According to an article on GLREA (great lakes renewable energy association) one solar panels measuring one square meter produce about 150 watts of power. So, to produce 2.5kWatts or 2,500watts of power you would need (2,500 watts)(1sq meter panel/150 watts) = 16.67 sq meters of solar panels.
Of course different things will affect the efficiency of solar energy conversion, but in optimal sunlight that it should take about 16 and 2/3 square meters of solar panels, or about 179 square feet.
The answer to this question depends on a lot of factors: the time of year, the latitude of the location of the panels, the weather, how efficient the solar cells are, the size of the panels, the placement of the panels in relation to the sun, etc.
For the sake of argument, we’ll say that in optimum conditions, a solar cell one square inch in area has a power capacity of 50 milliwatts (5 x 10^-2 watts = .05 W). 2.5 kilowatts equals 2.5 x 10^3 watts, or 2500 W. That means that you would need 2500W/.05W to get the number of solar cells required, or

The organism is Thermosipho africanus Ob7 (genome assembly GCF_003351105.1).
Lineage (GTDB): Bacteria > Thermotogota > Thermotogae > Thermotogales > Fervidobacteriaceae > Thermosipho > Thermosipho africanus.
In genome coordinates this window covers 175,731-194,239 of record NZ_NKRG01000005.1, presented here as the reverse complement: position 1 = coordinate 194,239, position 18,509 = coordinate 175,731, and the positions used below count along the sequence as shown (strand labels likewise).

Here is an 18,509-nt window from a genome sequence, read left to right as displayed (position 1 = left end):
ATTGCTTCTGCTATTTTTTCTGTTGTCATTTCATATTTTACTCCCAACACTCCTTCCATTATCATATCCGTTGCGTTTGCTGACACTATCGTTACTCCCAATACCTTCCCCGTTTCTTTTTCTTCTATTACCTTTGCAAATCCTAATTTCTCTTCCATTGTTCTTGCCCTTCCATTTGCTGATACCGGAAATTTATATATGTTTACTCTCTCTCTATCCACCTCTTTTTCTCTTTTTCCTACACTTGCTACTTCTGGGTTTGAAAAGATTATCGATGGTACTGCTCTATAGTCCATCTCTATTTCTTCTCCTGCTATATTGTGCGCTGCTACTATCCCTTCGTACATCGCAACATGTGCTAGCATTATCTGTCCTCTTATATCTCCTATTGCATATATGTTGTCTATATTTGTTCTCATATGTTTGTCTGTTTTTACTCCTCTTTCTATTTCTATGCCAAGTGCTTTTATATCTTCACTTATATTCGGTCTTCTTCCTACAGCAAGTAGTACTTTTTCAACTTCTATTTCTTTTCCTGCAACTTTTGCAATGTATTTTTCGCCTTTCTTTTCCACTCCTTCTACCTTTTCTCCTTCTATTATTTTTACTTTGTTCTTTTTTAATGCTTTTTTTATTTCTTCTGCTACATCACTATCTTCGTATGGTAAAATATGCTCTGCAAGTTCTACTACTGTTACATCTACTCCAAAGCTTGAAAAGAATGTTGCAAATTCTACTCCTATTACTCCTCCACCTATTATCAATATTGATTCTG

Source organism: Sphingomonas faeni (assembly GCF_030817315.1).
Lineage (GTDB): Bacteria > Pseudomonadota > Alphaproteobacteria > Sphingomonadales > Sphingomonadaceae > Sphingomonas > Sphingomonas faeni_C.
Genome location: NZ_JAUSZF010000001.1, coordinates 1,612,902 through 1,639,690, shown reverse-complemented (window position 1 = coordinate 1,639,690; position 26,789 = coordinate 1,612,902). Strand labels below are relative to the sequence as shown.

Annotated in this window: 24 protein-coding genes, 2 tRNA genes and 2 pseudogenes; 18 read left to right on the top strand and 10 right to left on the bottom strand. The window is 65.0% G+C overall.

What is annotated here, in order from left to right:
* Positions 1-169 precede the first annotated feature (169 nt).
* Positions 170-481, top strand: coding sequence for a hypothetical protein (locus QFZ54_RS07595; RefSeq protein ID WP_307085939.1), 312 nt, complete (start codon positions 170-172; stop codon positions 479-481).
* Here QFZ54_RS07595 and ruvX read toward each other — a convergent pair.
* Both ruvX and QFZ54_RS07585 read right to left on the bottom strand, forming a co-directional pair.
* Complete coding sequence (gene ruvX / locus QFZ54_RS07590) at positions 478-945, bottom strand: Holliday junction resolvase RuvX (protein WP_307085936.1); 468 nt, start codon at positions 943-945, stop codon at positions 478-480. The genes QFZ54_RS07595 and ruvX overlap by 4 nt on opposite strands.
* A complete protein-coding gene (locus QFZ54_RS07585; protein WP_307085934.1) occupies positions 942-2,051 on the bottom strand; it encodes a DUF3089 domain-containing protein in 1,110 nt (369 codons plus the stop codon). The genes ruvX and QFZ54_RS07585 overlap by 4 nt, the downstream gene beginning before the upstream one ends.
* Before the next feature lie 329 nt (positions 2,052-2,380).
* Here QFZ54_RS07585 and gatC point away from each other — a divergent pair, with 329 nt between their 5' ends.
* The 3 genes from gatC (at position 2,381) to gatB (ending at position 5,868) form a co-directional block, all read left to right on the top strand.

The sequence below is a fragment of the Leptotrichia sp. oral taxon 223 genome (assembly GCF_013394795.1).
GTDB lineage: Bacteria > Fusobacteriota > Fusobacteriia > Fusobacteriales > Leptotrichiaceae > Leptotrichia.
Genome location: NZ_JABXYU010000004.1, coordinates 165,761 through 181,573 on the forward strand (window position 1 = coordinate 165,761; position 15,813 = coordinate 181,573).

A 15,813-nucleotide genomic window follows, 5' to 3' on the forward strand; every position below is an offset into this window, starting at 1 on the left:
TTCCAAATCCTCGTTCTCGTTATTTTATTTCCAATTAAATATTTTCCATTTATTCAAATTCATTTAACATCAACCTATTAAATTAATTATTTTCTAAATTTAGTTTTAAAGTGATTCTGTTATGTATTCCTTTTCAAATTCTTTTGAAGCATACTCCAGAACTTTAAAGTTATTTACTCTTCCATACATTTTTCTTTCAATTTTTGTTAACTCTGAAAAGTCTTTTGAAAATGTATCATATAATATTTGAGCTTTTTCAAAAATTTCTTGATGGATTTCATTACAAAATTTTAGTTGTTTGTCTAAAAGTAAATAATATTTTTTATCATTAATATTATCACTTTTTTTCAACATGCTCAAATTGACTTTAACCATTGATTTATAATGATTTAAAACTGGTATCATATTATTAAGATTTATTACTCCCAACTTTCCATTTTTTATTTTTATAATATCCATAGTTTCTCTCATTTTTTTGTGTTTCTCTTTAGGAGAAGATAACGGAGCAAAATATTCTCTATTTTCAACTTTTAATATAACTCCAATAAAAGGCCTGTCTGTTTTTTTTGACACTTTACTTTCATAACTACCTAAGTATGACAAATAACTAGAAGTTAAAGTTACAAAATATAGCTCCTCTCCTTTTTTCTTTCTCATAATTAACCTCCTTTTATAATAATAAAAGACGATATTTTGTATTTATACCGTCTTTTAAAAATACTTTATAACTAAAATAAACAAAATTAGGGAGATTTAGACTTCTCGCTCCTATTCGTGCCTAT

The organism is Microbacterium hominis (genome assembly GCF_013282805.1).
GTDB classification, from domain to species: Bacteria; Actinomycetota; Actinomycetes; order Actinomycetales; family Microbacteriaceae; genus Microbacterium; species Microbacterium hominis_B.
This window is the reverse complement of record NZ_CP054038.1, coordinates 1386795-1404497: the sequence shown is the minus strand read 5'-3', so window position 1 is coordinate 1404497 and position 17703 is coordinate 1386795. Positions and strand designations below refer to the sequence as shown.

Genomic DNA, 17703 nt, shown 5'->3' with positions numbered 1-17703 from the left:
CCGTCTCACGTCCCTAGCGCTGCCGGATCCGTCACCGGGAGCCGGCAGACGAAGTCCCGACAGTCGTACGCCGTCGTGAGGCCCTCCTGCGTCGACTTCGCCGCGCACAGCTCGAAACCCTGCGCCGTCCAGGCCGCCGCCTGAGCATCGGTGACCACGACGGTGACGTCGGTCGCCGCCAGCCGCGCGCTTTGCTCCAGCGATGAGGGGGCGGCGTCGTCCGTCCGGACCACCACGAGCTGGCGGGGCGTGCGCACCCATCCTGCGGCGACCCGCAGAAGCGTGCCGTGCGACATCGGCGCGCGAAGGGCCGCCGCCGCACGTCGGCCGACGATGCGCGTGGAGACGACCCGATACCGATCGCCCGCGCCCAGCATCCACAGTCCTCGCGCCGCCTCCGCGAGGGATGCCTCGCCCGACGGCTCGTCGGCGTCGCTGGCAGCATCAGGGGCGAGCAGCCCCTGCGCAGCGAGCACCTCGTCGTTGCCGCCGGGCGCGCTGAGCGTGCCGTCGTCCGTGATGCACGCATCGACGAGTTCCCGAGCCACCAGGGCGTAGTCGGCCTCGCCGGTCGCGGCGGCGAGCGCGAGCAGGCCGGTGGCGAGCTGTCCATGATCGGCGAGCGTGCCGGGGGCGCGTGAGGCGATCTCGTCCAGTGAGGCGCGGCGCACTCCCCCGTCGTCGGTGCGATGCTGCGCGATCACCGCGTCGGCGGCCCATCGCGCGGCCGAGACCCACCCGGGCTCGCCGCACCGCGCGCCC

50,000 square-inch solar cells. Approximately 347 square feet of solar panels.
That would be sixteen solar panels, if you could find them at a size of 5 ft x 4.4 ft.
Keep in mind though that the output of a solar array will vary throughout the day, and it is better to measure the KWh (how much power every hour) required by your house before deciding on the number of panels you will need.
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